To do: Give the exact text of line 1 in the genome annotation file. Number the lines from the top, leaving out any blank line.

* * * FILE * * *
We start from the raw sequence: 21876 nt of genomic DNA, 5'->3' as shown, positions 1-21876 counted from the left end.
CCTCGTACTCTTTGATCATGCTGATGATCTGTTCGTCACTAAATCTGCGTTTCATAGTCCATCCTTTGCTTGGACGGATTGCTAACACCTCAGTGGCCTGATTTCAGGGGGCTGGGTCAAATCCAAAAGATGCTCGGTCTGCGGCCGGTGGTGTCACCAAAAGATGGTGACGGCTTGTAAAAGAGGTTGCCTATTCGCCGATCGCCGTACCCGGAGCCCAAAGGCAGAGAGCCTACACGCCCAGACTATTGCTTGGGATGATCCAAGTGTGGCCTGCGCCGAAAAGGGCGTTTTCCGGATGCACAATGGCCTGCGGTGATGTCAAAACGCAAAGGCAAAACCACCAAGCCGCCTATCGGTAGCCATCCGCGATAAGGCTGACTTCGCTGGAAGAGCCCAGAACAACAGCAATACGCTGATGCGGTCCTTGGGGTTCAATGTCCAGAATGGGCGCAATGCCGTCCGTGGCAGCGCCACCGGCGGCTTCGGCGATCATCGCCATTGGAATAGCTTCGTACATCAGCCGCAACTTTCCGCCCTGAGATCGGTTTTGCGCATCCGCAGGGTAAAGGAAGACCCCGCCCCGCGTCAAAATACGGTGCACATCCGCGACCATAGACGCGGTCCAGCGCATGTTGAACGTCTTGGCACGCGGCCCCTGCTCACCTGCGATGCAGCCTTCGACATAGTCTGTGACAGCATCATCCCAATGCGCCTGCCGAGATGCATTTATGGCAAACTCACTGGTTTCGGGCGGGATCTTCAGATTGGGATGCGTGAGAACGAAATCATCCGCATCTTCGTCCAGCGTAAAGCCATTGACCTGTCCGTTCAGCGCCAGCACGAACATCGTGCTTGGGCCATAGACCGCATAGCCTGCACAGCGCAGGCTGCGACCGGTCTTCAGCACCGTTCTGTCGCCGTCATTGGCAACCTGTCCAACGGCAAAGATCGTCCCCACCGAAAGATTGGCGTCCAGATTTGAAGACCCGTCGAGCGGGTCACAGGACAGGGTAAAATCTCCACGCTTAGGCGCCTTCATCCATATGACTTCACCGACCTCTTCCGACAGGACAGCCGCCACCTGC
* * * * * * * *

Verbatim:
We start from the raw sequence: 21876 nt of genomic DNA, 5'->3' as shown, positions 1-21876 counted from the left end.